It’s a fascinating scene.
Mary, Joseph, and t-minus baby Jesus…navigating the tumultuous 90-mile terrain of Judea and uncertainty.
From a mangy donkey and chilly temperatures to the pirate, travel caravan, even wild boar potential, no question the journey into deliverance was labor in and of itself – a prime, if not, pinnacle example of near-term discomfort. And we’ve barely gotten to Bethlehem.
Yet, as I reflect more on the nativity story, Chapter 1 of the Incarnation, if you will, I can’t help but ponder some fresh perspectives courtesy of the past four months.
For instance, going back to Luke 1, while much attention was given to Elizabeth’s pregnancy, Zechariah’s silence, and their corporate stiff-arm to tradition, consider Elizabeth’s attitude.
“Now after this his wife Elizabeth became pregnant, and for five months she secluded herself completely, saying, “This is how the Lord has dealt with me in the days when He looked with favor on me, to take away my disgrace among men.” ~ Luke 1:24-25
To me, this speaks volumes about Elizabeth, specifically her confidence in God’s plan despite public scorn and her physical limitations. While she could have sulked in sorrow hiding her faith with her visibility, by acknowledging God’s creative miracle, she embraced His sovereignty. Essentially, Elizabeth’s ‘Yes and Amen‘ was a declaration of God’s faithfulness as greater than her high-risk pregnancy – a baton she would pass to Mary as she cultivated the practice.
As Mary sings in v. 47-49…
“My soul magnifies and exalts the Lord, and my spirit has rejoiced in God my Savior. For He has looked [with loving care] on the humble state of His maidservant; for behold, from now on all generations will count me blessed and happy and favored by God!” ~ Luke 1:47-49
Again, note how “favor” is a word of overlap for Mary and Elizabeth. Paraphrasing their heartcries, we find Psalm 56:11 and 118:6:
Fast-forward to Luke 2 and we find this theme playing out for Mary and Joseph. Desperate for shelter, a midwife, and rest from their journey, the temptation to fear and fume could have easily broken their wills. Almost a century mile and no room (for what they needed) in the inns? I would have blown a gasket in Joseph’s shoes!
Still, despite the inconveniences and inhumanities, God’s prophecy reigned supreme divinely guiding Mary and Joseph to what they craved all along…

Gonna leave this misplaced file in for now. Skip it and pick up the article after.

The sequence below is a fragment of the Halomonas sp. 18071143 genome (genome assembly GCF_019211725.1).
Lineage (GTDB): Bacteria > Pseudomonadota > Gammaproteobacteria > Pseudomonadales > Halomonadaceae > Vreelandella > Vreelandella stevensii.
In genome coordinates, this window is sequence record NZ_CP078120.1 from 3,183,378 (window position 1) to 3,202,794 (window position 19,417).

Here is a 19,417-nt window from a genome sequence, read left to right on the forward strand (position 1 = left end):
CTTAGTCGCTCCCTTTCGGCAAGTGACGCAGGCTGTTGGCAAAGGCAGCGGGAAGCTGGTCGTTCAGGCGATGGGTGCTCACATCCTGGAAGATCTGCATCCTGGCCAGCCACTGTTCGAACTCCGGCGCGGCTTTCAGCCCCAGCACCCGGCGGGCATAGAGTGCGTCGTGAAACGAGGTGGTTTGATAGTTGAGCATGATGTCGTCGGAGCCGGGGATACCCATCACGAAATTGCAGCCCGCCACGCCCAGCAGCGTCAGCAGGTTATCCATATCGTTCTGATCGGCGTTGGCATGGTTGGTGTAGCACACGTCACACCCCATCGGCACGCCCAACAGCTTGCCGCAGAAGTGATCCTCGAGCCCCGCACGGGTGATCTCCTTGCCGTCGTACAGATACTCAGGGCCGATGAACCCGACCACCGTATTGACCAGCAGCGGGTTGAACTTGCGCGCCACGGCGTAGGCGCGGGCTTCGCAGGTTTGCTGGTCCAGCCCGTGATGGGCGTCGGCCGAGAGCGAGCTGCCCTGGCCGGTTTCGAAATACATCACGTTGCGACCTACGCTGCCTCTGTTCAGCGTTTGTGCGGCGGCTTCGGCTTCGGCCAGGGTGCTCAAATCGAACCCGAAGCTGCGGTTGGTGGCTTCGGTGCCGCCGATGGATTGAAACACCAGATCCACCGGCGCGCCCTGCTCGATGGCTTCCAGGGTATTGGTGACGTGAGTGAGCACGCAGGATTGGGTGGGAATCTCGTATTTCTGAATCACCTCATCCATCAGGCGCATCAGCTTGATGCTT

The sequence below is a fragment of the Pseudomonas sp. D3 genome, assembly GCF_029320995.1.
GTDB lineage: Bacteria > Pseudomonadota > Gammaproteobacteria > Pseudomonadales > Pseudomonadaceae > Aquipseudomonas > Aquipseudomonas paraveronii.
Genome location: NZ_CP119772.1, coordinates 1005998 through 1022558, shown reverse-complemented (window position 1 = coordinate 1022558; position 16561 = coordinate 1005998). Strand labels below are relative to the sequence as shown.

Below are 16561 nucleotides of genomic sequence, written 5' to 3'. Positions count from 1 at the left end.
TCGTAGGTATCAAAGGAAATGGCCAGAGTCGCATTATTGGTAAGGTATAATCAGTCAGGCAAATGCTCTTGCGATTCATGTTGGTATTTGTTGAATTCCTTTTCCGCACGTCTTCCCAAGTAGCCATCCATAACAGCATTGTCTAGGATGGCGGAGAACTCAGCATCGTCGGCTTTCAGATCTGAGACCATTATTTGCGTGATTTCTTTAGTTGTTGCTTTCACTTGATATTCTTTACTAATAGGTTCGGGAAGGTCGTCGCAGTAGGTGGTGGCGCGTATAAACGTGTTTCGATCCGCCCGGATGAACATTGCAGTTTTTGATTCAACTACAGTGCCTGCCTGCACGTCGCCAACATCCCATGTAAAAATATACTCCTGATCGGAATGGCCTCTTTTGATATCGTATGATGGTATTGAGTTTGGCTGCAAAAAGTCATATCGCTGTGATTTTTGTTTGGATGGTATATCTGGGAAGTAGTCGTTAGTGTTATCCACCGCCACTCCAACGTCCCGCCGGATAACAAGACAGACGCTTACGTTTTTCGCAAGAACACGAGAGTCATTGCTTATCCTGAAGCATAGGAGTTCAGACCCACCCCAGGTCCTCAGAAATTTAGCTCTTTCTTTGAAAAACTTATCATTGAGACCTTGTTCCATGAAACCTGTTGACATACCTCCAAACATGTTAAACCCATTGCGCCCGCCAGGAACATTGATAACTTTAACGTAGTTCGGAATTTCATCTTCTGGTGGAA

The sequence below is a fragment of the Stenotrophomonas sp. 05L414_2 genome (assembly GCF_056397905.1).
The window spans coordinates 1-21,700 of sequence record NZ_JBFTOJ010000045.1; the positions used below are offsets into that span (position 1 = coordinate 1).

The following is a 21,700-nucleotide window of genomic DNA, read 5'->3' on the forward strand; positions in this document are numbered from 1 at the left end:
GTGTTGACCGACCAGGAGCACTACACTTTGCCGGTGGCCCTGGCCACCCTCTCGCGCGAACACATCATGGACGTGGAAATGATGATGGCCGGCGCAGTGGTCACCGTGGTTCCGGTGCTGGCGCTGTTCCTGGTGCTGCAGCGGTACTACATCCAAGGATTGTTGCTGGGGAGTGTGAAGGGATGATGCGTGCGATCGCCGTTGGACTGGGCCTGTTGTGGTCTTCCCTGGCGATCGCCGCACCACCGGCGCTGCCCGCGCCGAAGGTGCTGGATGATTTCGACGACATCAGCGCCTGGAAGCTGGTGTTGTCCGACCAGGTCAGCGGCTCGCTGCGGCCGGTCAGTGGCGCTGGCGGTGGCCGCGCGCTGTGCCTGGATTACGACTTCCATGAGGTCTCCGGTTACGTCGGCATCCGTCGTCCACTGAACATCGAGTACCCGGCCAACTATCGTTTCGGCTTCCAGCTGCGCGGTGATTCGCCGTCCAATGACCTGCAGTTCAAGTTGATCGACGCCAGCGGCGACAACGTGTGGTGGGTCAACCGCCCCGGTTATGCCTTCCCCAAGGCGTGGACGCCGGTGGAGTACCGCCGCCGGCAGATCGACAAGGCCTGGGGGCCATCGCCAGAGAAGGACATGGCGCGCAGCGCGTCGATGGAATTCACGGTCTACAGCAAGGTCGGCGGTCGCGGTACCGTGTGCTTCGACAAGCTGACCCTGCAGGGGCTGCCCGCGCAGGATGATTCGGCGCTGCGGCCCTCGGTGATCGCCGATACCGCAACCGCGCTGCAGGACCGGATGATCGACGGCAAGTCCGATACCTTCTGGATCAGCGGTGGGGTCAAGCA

…a stable place.
Were the conditions rough with health hazards to enhance a high-risk pregnancy? Absolutely. But as God had done for months (and would do in the years following during their hiatus into Egypt), He provided what they needed to be delivered. And as word of mouth increased through divine revelations, Mary’s heart delighted all the more. As she had done from Gabriel’s announcement, she stored the precious promises of God in her heart so she could treasure them at their fulfillment. If that’s not a sign of radical trust in God’s provident protection, I don’t know what is.
Bottom line: On paper and in transit, the road from Nazareth to Bethlehem was anything but smooth; however, just like Mary and Joseph, we, too, have the opportunity to keep our eyes on the prize when unexpected storylines emerge.
Even when God’s execution seems far from ideal, His heart always seeks to strengthen and sharpen our awareness to His Immanuel¹ presence.Tweet
Hence, the reason why we celebrate this season: To commemorate God’s light within His love and to say ‘thank you’ for relentlessly pursuing us.
As for you, my friends, you may feel hard-pressed on every side, drained on the heels of a long year, or hopeless despite your desire to delight in the Lord…
…however, in the end, He’s still there, a star on the horizon of whatever we’re going through…
…shining light on what ultimately matters amidst the chaos.
Together, we will get there.
Until then, selah…and Merry Christmas!
~ Cameron & Lyssah Fry
Cover photo creds: Pinterest
- i.e. “God with us”